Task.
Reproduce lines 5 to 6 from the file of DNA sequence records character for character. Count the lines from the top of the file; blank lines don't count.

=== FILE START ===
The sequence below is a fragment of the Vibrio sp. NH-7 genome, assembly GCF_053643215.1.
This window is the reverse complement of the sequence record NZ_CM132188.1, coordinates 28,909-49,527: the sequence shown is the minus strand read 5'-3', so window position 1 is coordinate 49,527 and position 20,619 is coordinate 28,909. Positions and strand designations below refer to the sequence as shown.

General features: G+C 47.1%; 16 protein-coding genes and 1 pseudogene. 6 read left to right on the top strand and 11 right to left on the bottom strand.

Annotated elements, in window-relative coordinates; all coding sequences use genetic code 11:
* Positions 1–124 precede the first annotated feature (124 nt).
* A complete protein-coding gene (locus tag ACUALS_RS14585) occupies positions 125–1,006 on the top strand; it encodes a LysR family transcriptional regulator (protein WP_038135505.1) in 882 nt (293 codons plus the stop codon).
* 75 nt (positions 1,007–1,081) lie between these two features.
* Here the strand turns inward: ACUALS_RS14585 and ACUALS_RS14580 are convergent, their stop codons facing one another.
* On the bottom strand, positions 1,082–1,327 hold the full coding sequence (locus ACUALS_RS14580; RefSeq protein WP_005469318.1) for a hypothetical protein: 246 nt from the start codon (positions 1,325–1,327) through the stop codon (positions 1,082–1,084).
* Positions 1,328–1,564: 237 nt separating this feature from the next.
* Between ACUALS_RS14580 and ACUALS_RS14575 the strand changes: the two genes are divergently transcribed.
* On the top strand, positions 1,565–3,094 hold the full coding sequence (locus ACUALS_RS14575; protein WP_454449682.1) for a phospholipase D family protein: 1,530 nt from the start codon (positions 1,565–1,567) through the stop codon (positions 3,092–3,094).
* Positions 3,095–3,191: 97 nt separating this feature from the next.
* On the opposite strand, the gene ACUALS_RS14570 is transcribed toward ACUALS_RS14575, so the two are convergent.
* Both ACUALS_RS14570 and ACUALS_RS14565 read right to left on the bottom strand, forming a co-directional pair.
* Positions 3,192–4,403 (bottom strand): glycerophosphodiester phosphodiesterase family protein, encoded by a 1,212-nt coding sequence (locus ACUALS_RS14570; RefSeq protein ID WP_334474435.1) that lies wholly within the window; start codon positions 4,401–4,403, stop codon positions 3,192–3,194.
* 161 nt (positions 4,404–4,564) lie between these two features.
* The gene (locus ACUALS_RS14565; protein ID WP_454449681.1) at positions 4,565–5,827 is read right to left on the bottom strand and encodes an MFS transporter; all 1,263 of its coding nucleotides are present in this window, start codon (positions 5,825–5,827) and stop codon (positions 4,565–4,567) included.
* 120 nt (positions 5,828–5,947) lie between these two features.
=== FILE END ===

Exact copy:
* Positions 1–124 precede the first annotated feature (124 nt).
* A complete protein-coding gene (locus tag ACUALS_RS14585) occupies positions 125–1,006 on the top strand; it encodes a LysR family transcriptional regulator (protein WP_038135505.1) in 882 nt (293 codons plus the stop codon).